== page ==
Children in the Calais "Jungle" are risking their lives every night as they attempt to reach the UK, Britain's anti-slavery commissioner has warned as he called for ministers to step up efforts to address the plight of lone youngsters in the camp.
Minors are turning to smuggling gangs amid frustration at official routes for claiming asylum or joining relatives who are already in this country, Kevin Hyland suggested.
In a letter to Home Secretary Amber Rudd, he painted a stark picture of the threats faced by children and other vulnerable individuals living in migrant camps such as the Jungle.
In a conclusion that will heap fresh pressure on the Government over the issue, he said he is convinced that frustration with, and lack of confidence in, regulations known as the Dublin III procedures "is one of the key motivators behind risk taking behaviour, which leads to higher exposure to modern slavery and exploitation".
Under Dublin III, asylum claims must be made in the first safe country a person reaches - but children can have their claim transferred to another country if they have family members living there.
Campaigners have repeatedly called for the process to be sped up so an estimated 185 children believed to be eligible for humanitarian protection in the UK can be transferred from Calais.
The issue came under fresh scrutiny at the weekend after a teenage Afghan boy - named as Raheemullah Oryakhel and said to have a legal right to travel to Britain - died as he tried to climb on to the roof of a lorry near Calais.
In his letter, Mr Hyland commended the work of the British and French governments to secure borders and tackle smuggling networks - but added that not enough is being done to "address the vulnerabilities of migrants, in particular unaccompanied children".
Mr Hyland said he received a "clear message" that there is "very little confidence in asylum seeking procedures in France", as well as the Dublin III regulations.
Some people had already applied for asylum in France or family reunification under Dublin III, but "every night they were continuously trying to cross the Channel illegally".
The letter said: "The waiting time was simply far too long for them. Unfortunately, migrants had more trust in smugglers than in state led procedures that exist to ensure their protection."
Mr Hyland recounted a story he was told of a woman with two young children who had family in the UK but was afraid to register for asylum in France.
"She viewed her only option as going to smugglers to get herself and her children to the UK," he said.
He said the Government should provide increased resources - and possibly deploy staff - to quickly identify children who qualify to be reunited with relatives in Britain, or relocated here under another initiative to bring unaccompanied refugee children from Europe.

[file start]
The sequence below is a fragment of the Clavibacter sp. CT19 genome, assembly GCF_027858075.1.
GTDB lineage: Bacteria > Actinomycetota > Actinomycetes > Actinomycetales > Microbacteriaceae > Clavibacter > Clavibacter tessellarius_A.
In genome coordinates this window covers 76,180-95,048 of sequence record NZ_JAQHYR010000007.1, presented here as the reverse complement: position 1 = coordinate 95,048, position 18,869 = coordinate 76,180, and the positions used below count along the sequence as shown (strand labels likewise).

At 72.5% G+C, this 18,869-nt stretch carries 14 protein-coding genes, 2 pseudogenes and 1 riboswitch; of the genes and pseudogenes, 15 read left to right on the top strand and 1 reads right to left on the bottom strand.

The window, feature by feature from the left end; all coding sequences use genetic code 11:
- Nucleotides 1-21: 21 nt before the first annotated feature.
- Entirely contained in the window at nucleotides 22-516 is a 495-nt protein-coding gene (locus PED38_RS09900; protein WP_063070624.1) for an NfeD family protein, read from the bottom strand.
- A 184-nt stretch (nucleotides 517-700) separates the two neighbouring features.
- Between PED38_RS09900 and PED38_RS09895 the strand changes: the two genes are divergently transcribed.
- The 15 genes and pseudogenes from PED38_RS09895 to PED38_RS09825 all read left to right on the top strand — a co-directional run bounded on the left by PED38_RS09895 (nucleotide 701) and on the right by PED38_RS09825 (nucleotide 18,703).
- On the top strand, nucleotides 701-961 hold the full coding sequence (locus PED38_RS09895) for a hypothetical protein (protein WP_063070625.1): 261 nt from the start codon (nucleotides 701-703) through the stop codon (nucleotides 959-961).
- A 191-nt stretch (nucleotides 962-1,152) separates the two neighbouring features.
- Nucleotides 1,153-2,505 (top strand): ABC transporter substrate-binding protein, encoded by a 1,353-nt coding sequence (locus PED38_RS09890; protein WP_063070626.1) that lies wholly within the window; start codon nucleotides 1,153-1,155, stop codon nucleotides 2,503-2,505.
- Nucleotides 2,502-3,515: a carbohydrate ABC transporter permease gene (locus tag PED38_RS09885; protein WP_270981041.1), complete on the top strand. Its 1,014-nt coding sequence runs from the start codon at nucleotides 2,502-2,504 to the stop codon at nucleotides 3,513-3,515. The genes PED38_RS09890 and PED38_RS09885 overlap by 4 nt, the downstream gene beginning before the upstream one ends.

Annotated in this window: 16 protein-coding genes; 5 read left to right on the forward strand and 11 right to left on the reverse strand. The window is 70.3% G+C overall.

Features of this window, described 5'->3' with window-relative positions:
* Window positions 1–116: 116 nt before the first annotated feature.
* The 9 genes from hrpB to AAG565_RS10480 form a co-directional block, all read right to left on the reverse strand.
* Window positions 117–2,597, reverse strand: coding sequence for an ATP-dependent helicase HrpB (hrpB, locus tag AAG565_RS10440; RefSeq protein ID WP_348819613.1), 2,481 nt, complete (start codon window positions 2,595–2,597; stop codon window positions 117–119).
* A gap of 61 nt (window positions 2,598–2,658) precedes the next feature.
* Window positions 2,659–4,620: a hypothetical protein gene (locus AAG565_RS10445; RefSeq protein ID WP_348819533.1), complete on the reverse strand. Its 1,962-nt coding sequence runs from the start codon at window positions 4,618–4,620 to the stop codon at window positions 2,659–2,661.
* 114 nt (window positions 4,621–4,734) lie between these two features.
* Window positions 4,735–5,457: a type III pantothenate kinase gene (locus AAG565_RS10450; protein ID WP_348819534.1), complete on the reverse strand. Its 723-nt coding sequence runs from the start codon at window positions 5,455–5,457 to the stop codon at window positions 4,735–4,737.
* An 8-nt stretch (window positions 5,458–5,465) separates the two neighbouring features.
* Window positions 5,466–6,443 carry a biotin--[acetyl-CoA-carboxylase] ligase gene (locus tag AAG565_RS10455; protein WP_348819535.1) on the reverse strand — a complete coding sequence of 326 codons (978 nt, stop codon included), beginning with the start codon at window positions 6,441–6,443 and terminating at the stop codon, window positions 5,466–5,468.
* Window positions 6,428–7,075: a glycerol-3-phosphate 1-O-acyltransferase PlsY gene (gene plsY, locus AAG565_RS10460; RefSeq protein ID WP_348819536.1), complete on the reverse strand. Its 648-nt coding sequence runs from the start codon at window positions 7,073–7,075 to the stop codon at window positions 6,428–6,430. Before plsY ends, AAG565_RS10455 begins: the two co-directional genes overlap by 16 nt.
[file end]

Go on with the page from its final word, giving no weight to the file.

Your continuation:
Mr Hyland also suggested that a fast-track system should be considered.
"Children are not waiting," he wrote. "Every night they go to their smugglers who have promised to get them across the Channel. Every night they think that this time they will be lucky. However, every night each of these children are at risk of exploitation and sadly even dying as they take huge risks to reach the UK."
Statistics indicate that in August there were 865 children living in the Jungle, with 676 of that number unaccompanied.
The commissioner, who visited Calais earlier this year, described living conditions in the camp as "unsuitable and unsafe".
Groups identified by a project as being at high risk of exploitation and trafficking include young women from countries of the Horn of Africa and Egyptian boys who are forced to steal in Calais town and bring goods back to the camp, according to the letter.
A Home Office spokeswoman said:"Our priority is to offer humanitarian support to those most in need and we work closely with the French Government to protect those vulnerable to trafficking and exploitation.
"We are dedicated to ensuring that children in Calais with family links in the UK are identified, receive sufficient support and can access the Dublin family reunification process without delay.
"Over 120 cases of unaccompanied children in Europe have been accepted for transfer to the UK under the Dublin Regulation since the start of the year and we want to build on this progress.
"We will respond to the commissioner's recommendations in full, in due course."
The French Government has committed to dismantling the remainder of the Calais camp by the end of the year and relocating migrants to more suitable accommodation.
A spokeswoman for the French embassy in the UK said applications for family reunification are dealt with the same day they are lodged, and transmitted directly to the British authorities.
She said this "close cooperation" has already enabled around 70 minors to be legally reunited with members of their family in the UK, adding: "Of course, the government is closely monitoring the situation in Calais, and I am sure they will pay great attention to the observations made by Commissioner Hyland in his letter."
Unicef UK said relatives of Raheemullah Oryakhel, reportedly aged 14, had a room in their home prepared for him and said his death was the result of a "lack of action".
Lily Caprani, the charity's deputy executive director, said: "This tragedy must now lead to action. The UK must work with the French authorities to get children into appropriate accommodation, where they can have access to care and legal support so they can reach their families safely. It's in the UK Government's hands to prevent any more children from being killed."